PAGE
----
Sparsity-Aware Adaptive Learning: A Set Theoretic Estimation Approach
Learning sparse models has been a topic at the forefront of research for the last ten years or so. Considerable effort has been invested in developing efficient schemes for the recovery of sparse signal/parameter vectors. However, most of these efforts have focused on batch processing, via the compressed sensing or sampling (CS) framework. It is only very recently that online/time-adaptive algorithms have been developed, where the training data are processed sequentially, and the sparse signal/system to be recovered has the freedom to be time-varying. Besides time variation, online schemes are becoming very popular in the context of Big Data applications, where processing as well as memory requirements for batch processing may become excessively large. Our stage of discussion will be that of set theoretic estimation. Instead of a single optimal point, we are searching for a set of solutions that are in agreement with the available information, which comprises a set of training points and a set of constraints. Each training point is associated with a convex set, built around concepts borrowed by the robust statistics loss functions family.
In its more "standard" formulation, the sparsity constraint is imposed via convex sets such as l_1 or weighted l_1 balls. The solution is searched in the intersection of all the previously mentioned sets, via the use of a sequence of projections on the respective convex sets. Both of the previous constraint sets are equivalent to a soft thresholding operation rule. Moreover, the interesting characteristic of the weighted l_1 ball approach is that it corresponds to an optimizing task with time varying constraints. Convergence proofs are established via the rich fixed point theory. The respective algorithms are of linear complexity with respect to the number of unknowns.
Beyond convex constraints, more recent methods are also discussed, where sparsity is imposed via mappings; these are inspired by generalized thresholding rules, which are associated with non-convex penalty functions. To this end, the existing theory had to be extended with a new concept, that of partially quasi-non-expansive mappings, whose fixed point is a union of subspaces; an object that lies at the heart of sparse model learning. This new family of sparsity promoting algorithms scales, also, linearly with the number of unknowns.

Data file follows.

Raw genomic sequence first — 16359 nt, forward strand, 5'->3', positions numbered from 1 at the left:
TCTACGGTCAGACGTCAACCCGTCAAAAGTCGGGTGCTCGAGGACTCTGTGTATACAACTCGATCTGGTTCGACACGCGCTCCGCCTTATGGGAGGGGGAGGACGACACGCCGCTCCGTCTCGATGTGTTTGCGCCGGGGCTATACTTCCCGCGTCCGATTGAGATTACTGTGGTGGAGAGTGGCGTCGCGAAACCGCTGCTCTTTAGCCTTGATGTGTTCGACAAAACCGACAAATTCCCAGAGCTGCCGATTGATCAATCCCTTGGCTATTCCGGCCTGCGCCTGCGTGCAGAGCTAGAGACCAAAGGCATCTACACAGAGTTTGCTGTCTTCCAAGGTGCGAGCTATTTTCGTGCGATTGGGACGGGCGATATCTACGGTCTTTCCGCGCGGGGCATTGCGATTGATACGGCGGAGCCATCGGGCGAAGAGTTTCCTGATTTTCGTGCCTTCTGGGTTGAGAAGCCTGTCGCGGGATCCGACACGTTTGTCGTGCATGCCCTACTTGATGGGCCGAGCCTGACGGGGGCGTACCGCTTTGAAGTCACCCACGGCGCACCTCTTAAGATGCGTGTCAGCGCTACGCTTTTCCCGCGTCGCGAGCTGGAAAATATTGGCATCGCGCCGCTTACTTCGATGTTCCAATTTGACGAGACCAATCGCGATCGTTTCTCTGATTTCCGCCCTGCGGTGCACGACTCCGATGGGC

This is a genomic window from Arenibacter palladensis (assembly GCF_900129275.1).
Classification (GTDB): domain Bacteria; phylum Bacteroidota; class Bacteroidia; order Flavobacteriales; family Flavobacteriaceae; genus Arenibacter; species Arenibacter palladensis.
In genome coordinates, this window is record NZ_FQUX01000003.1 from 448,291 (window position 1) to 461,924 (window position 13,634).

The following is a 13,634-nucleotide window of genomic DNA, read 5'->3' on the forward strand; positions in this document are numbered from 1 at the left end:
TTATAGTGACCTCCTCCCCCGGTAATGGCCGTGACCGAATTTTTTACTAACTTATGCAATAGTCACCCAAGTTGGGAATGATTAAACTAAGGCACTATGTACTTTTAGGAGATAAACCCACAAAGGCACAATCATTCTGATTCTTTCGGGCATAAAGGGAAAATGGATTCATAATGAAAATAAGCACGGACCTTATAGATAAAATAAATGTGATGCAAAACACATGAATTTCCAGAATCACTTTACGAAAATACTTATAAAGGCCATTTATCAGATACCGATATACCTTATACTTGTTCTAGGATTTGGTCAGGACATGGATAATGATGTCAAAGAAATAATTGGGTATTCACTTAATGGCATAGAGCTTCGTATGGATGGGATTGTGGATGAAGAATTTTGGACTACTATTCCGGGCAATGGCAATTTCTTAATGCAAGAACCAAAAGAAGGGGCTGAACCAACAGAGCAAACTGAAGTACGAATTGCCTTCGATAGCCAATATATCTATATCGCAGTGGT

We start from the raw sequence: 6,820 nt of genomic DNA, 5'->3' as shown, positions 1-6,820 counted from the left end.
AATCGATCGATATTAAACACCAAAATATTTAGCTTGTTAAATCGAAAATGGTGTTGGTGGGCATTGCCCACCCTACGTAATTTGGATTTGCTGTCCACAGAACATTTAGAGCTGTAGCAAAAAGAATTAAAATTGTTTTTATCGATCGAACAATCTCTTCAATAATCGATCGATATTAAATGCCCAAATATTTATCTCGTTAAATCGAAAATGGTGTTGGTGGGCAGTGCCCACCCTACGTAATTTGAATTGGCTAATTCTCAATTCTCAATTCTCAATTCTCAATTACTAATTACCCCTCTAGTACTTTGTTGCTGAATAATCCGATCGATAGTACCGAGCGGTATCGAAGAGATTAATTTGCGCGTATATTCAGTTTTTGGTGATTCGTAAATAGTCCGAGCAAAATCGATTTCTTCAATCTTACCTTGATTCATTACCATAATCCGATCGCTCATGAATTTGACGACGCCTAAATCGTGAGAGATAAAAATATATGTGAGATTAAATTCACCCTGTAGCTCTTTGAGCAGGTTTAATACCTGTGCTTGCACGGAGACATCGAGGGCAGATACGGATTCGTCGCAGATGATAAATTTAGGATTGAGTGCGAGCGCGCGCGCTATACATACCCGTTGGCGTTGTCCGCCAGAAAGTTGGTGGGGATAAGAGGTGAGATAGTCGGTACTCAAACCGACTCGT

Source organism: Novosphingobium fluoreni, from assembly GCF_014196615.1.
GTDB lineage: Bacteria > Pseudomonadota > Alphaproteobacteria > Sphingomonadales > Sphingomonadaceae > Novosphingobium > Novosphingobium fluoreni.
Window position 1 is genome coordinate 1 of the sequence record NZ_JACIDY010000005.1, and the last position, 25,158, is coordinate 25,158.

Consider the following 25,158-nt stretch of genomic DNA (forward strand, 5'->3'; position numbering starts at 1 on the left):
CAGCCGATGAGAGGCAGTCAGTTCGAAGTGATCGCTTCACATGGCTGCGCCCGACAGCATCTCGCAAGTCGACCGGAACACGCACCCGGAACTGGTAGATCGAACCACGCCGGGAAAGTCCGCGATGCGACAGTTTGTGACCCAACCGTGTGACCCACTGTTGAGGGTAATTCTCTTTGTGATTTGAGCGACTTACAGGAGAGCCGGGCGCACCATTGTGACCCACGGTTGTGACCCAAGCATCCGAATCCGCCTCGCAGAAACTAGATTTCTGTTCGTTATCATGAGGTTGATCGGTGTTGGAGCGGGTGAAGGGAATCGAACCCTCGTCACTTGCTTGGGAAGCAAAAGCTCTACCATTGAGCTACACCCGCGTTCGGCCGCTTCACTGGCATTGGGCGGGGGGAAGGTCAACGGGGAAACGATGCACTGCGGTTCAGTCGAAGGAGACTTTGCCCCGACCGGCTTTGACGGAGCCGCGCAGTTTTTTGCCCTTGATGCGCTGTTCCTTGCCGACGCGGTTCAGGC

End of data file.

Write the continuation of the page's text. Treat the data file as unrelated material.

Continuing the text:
The presentation will be based on geometric arguments by-passing a mathematical formulation path. Comparative results will be discussed with respect to other sparsity promoting algorithms, which build upon arguments based on regularization in the context of the LMS and RLS-type schemes. Moreover, versions of our novel algorithms for distributed learning will be presented and their relative merits will be discussed.
Joint work with Prof. K. Slavakis, Dr Y. Kopsinis, Dr S. Chouvardas
Sergios Theodoridis is currently Professor of Signal Processing and Communications in the Department of Informatics and Telecommunications of the University of Athens. His research interests lie in the areas of Adaptive Algorithms and Communications, Machine Learning and
Pattern Recognition, Signal Processing for Audio Processing and Retrieval. He is the co-editor of the book "Efficient Algorithms for Signal Processing and System Identification", Prentice Hall 1993, the co-author of the best selling book "Pattern Recognition", Academic Press, 4th ed. 2008, the co-author of the book "Introduction to Pattern Recognition: A MATLAB Approach", Academic Press, 2009, and the co-author of three books in Greek, two of them for the Greek Open University. He is Editor-in-Chief for the Signal Processing Book Series, Academic Press and for the E-Reference Signal Processing, Elsevier. He is the co-author of six papers that have received best paper awards including the 2009 IEEE Computational Intelligence Society Transactions on Neural Networks Outstanding paper Award. He has served as an IEEE Signal Processing Society Distinguished Lecturer. He was Otto Monstead Guest Professor, Technical University of Denmark, 2012, and holder of the Excellence Chair, Dept. of Signal Processing and Communications, University Carlos III, Madrid, Spain, 2011.
He was the general chairman of EUSIPCO-98, the Technical Program co-chair for ISCAS-2006 and ISCAS-2013, and co-chairman and co-founder of CIP-2008 and co-chairman of CIP-2010. He has served as President of the European Association for Signal Processing (EURASIP) and as member of the Board of Governors for the IEEE CAS Society. He currently serves as member of the Board of Governors (Member-at-Large) of the IEEE SP Society. He has served as a member of the Greek National Council for Research and Technology and he was Chairman of the SP advisory committee for the Edinburgh Research Partnership (ERP). He has served as vice chairman of the Greek Pedagogical Institute and he was for four years member of the Board of Directors of COSMOTE (the Greek mobile phone operating company). He is Fellow of IET, a Corresponding Fellow of the Royal Society of Edinburgh (RSE), a Fellow of EURASIP and a Fellow of IEEE.